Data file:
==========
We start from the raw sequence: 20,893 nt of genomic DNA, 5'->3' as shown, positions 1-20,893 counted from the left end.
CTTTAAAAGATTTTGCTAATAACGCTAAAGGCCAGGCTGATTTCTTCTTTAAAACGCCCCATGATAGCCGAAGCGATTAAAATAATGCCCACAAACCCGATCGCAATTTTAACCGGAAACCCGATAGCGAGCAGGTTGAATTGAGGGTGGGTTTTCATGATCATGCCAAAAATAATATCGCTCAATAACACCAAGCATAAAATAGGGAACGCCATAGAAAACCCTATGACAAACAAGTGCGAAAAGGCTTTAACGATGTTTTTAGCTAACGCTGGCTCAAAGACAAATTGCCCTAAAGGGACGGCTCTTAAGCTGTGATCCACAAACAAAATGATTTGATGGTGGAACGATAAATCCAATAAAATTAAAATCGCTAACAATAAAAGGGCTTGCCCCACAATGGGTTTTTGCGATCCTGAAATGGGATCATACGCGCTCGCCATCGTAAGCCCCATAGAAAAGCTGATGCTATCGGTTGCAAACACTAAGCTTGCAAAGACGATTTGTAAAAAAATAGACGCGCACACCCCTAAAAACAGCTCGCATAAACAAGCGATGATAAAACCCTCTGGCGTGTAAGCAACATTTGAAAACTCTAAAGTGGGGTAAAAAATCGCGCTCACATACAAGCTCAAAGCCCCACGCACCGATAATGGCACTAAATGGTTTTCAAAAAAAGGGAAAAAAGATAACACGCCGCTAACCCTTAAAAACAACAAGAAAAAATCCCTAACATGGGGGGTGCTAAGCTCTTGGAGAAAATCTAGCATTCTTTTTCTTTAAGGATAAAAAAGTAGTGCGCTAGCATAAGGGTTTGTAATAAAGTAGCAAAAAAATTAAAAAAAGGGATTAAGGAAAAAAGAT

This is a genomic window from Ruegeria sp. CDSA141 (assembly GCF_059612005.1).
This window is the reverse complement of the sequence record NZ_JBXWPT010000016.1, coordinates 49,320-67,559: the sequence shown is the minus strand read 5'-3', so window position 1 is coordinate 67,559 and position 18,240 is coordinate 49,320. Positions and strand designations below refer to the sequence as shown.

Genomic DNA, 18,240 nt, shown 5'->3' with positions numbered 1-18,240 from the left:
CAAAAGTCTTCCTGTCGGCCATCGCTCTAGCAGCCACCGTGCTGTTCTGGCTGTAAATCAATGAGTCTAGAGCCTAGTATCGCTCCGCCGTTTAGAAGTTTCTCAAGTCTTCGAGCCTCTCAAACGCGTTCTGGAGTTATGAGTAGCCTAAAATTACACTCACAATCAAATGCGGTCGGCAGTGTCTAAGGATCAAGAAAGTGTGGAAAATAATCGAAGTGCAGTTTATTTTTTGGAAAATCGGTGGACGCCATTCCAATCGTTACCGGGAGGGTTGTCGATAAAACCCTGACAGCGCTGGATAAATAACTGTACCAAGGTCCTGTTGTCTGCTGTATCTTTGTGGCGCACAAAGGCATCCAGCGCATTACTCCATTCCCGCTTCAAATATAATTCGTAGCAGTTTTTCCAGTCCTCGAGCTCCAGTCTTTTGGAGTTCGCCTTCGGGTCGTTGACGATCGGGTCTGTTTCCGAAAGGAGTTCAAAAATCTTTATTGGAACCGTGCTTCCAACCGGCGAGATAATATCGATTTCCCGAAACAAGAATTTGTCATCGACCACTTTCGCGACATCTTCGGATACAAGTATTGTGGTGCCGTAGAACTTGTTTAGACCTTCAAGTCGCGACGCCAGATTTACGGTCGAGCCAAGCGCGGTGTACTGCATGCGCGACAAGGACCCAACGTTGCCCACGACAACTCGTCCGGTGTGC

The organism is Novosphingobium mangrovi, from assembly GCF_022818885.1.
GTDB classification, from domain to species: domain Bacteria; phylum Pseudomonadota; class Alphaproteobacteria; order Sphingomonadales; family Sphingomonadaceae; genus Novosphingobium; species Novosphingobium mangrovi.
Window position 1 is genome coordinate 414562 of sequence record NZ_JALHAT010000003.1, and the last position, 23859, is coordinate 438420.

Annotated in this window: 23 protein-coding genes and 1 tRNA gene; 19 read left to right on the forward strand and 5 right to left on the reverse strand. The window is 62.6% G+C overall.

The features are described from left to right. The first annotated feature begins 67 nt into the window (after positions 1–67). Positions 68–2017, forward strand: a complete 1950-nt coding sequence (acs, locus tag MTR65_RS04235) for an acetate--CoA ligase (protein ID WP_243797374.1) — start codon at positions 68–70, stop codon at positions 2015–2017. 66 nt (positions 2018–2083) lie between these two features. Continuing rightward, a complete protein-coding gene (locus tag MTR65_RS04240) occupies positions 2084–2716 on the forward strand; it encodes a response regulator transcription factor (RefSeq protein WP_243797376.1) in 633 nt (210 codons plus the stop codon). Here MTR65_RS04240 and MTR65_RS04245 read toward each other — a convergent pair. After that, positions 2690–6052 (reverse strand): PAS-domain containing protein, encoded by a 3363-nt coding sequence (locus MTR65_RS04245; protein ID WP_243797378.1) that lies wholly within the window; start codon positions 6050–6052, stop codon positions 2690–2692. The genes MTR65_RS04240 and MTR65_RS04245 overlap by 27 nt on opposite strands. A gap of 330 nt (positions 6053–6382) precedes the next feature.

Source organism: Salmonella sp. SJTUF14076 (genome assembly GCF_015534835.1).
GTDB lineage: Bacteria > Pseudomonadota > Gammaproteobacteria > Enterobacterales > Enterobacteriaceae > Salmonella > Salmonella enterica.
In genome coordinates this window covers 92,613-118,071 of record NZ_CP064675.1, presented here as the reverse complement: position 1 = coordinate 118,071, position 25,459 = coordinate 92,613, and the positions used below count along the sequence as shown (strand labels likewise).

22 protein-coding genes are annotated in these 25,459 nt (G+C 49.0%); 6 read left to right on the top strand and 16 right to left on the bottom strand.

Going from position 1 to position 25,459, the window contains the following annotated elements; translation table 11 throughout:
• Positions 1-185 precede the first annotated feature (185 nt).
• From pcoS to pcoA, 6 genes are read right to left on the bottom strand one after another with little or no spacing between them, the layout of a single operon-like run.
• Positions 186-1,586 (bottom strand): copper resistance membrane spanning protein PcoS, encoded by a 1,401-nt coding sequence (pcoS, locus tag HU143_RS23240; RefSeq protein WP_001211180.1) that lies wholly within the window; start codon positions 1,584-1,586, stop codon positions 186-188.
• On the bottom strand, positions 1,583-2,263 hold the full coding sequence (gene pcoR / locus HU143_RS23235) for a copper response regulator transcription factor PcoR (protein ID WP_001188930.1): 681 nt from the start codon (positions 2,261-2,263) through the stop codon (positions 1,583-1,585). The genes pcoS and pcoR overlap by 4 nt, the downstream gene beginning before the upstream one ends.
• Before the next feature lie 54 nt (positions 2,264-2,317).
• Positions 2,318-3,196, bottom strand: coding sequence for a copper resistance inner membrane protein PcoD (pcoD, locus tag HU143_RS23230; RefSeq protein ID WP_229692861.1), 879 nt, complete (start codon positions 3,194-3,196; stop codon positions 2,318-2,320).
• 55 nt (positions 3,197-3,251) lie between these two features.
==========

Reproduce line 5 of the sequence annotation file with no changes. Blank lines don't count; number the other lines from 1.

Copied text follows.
Genomic DNA, 18,240 nt, shown 5'->3' with positions numbered 1-18,240 from the left: